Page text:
Archive for the 'Censorship' Category



South African media regulation poses threat to its constitutional values

The ruling African National Congress is pushing through measures for greater state control of the media in South Africa, by way of a Protection of Information Bill, currently being debated by the legislature, and a proposed Media Tribunal, which would make the country’s press answerable to parliament.  The Protection of Information Bill would introduce criminal offences such as publishing classified information, with a broad definition of “national security”, and minimum prescribed prison sentences for breaches.  The justifications offered by the ANC – that the media is imbalanced, resistant to change and cannot regulate itself – raise questions when set against a background of long-running tension between the ruling party and the press, the latter of which is perceived as taking an ‘anti-ANC’ stance. 

The proposals have been met with outrage from South Africa’s media, free speech defenders and opposition parties, who have branded the measures as “Orwellian”, and highlighted the dangers of the slippery slope of censorship.  The 1996 South African Constitution is internationally praised as one of the most progressive in the world, particularly its Bill of Rights, which sought to redress the endemic injustices of the Apartheid era, and includes a detailed guarantee of freedom of expression, including freedom of the press and other media.  The current government must ensure those constitutional protections are upheld.  Accusations of censorship must be countered by ensuring the protection of freedom of expression for all, including opposition journalists, and the highest safeguards must be put in place against abuse of any media measures that enter into force, so that they protect only legitimate national interests, and not political ones.

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Instant messaging: Enhanced communication or security threat?

Several countries have expressed concern over the use of instant messaging services like Blackberry in their countries.  Saudi Arabia was due to ban the service from 6th August, but did not do so. The United Arab Emirates (UAE) is due to ban the service in October.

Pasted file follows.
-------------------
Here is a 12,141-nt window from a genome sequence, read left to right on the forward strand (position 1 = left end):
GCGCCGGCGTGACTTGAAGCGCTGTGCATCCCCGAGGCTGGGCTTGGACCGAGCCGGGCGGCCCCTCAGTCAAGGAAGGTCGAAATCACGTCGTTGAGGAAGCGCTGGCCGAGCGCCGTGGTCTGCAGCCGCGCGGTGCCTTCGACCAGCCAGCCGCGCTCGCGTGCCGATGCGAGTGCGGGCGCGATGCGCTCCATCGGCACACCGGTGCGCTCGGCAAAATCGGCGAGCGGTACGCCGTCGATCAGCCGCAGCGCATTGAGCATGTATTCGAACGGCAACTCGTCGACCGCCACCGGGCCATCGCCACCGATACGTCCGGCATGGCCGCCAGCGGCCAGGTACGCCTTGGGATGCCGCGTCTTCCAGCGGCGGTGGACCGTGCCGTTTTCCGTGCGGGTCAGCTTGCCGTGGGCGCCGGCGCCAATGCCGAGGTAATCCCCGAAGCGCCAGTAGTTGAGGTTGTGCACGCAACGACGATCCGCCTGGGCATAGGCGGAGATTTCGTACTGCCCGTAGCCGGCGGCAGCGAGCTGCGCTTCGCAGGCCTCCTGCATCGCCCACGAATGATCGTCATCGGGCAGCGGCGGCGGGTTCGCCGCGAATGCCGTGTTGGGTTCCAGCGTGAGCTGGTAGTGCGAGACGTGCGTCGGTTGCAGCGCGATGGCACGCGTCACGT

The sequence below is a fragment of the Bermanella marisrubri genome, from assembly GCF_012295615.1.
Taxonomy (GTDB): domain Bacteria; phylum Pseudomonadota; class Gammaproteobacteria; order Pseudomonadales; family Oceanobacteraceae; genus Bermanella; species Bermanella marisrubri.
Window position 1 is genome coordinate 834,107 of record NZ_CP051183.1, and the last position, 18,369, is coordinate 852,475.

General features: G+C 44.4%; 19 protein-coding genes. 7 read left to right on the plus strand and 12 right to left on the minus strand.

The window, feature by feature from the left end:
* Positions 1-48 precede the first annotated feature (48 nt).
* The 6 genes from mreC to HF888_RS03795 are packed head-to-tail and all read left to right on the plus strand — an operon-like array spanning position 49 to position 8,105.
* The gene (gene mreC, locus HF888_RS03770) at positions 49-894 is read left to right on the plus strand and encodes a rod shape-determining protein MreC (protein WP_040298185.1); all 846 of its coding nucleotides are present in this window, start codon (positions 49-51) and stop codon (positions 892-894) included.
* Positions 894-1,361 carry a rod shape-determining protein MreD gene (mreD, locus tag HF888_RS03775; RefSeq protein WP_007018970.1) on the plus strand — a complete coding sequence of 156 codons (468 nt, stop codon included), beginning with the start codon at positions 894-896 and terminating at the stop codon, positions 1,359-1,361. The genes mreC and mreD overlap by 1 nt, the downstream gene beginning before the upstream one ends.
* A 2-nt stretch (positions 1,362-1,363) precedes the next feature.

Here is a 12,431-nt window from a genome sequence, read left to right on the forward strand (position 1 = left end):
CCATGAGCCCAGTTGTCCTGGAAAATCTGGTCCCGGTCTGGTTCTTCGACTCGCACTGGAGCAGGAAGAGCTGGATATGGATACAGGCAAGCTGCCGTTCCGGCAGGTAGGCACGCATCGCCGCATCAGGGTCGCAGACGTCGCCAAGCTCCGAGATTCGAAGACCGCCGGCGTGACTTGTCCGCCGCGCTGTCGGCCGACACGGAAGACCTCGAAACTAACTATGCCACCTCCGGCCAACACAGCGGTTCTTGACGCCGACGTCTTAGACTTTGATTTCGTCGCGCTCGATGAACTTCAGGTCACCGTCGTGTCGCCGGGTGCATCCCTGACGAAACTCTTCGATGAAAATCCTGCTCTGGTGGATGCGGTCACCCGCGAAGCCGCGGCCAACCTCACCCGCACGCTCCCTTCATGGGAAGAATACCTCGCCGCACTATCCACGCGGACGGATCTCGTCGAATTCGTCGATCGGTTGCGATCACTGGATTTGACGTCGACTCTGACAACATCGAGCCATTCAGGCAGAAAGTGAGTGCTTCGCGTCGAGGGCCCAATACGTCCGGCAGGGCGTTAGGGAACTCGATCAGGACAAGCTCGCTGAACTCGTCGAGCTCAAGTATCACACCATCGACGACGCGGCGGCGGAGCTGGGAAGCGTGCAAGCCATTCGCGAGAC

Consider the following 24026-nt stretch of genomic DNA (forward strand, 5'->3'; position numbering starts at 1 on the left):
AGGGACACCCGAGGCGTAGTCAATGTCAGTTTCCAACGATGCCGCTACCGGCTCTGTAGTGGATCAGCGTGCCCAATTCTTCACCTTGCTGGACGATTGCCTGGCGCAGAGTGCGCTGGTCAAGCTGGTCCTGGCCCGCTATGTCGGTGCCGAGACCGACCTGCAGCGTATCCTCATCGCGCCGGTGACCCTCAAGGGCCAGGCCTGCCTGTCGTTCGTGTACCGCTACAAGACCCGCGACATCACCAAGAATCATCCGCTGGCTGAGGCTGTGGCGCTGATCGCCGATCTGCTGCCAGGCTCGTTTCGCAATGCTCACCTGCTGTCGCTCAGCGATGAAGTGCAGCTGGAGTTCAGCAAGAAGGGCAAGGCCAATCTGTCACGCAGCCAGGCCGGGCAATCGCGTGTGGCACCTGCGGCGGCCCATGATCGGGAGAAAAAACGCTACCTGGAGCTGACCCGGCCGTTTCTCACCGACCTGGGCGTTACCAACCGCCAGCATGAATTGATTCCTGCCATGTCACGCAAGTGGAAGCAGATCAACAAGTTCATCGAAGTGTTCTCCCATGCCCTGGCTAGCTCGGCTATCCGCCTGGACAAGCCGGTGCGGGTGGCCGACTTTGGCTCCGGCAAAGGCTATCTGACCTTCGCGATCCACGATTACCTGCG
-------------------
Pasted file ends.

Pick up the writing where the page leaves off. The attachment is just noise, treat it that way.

The main complaints of these countries has been the alleged threat to security posed by the service and the fact that it is difficult for them to monitor the communications, because the data is encrypted and sent to Canada to be decoded. The UAE’s telecom regulator, TRA has denied that the suspension of Blackberry in the UAE from 11th October has to do with censorship and claims it is due to Blackberry not complying with UAE telecommunications regulations.  However, there was an alleged attempt by TRA to install spyware on to Blackberry and in 2007, they were refused access by RIM to the code for the encrypted networks to monitor communications. Continue reading ‘Instant messaging: Enhanced communication or security threat?’

Does Thailand’s state of emergency balance national security with freedom of expression?

Following anti-government protests in March in Thailand, the Prime Minister Abhisit Vejjajiva and the Thai government declared a state of emergency.  As part of the state of emergency, “public gatherings of more than five people are banned and security forces have the right to detain suspects for 30 days without charge.”[1] Since then over 400 people have been detained.[2] Emergency rule is still in force for parts of Thailand and was extended beyond the initial period for another three months.  The reason given for the extension was initially based on fear of security, but now business and tourism are the reasons for imposing and lengthening the emergency state.[3] Continue reading ‘Does Thailand’s state of emergency balance national security with freedom of expression?’

Wikileaks: Freedom of Information v National Security

In April this year, Wikileaks posted a video of US Military personnel celebrating after launching an airstrike that killed a dozen Iraqi civilians, including two Reuters journalists. The Pentagon had initially blocked an application by the Reuters News Agency to obtain the video on the grounds that it would compromise US national security; however, Wikileaks director Julian Assange was leaked the video and able to view the recording after breaking through military encyption protecting it. The US has since released an arrest warrant for Mr Assange, who has been advised not to travel to the States.

Since Wikileaks posted the video a soldier has been charged. However, not for the attack on the Iraqi civilians, in direct violation of international law, but rather for leaking the video itself. Army Specialist Bradley Manning was charged with two criminal counts including disclosing classified national defence information, exceeding his authorised access to US computers and transferring classified data onto his personal computer. Continue reading ‘Wikileaks: Freedom of Information v National Security’


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